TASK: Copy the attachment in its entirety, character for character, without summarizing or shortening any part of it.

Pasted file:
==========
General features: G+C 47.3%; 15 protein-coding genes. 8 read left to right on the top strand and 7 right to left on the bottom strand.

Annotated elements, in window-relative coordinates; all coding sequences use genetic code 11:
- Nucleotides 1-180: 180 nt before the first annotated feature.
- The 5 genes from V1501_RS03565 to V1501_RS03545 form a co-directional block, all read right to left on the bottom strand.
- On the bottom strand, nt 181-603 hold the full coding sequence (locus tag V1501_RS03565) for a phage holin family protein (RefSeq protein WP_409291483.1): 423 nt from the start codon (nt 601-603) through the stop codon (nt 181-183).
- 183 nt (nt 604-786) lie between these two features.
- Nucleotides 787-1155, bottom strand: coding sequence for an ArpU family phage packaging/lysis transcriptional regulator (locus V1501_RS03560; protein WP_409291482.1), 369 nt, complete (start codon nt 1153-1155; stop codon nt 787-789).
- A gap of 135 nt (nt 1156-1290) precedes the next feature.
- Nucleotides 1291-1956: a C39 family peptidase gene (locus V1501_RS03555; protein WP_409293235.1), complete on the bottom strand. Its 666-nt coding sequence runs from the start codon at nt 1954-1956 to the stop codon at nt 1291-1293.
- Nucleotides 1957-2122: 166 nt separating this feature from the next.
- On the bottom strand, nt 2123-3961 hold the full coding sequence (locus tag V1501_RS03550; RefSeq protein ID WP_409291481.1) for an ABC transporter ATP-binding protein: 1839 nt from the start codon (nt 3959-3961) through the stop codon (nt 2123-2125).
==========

General features: G+C 47.3%; 15 protein-coding genes. 8 read left to right on the top strand and 7 right to left on the bottom strand.

Annotated elements, in window-relative coordinates; all coding sequences use genetic code 11:
- Nucleotides 1-180: 180 nt before the first annotated feature.
- The 5 genes from V1501_RS03565 to V1501_RS03545 form a co-directional block, all read right to left on the bottom strand.
- On the bottom strand, nt 181-603 hold the full coding sequence (locus tag V1501_RS03565) for a phage holin family protein (RefSeq protein WP_409291483.1): 423 nt from the start codon (nt 601-603) through the stop codon (nt 181-183).
- 183 nt (nt 604-786) lie between these two features.
- Nucleotides 787-1155, bottom strand: coding sequence for an ArpU family phage packaging/lysis transcriptional regulator (locus V1501_RS03560; protein WP_409291482.1), 369 nt, complete (start codon nt 1153-1155; stop codon nt 787-789).
- A gap of 135 nt (nt 1156-1290) precedes the next feature.
- Nucleotides 1291-1956: a C39 family peptidase gene (locus V1501_RS03555; protein WP_409293235.1), complete on the bottom strand. Its 666-nt coding sequence runs from the start codon at nt 1954-1956 to the stop codon at nt 1291-1293.
- Nucleotides 1957-2122: 166 nt separating this feature from the next.
- On the bottom strand, nt 2123-3961 hold the full coding sequence (locus tag V1501_RS03550; RefSeq protein ID WP_409291481.1) for an ABC transporter ATP-binding protein: 1839 nt from the start codon (nt 3959-3961) through the stop codon (nt 2123-2125).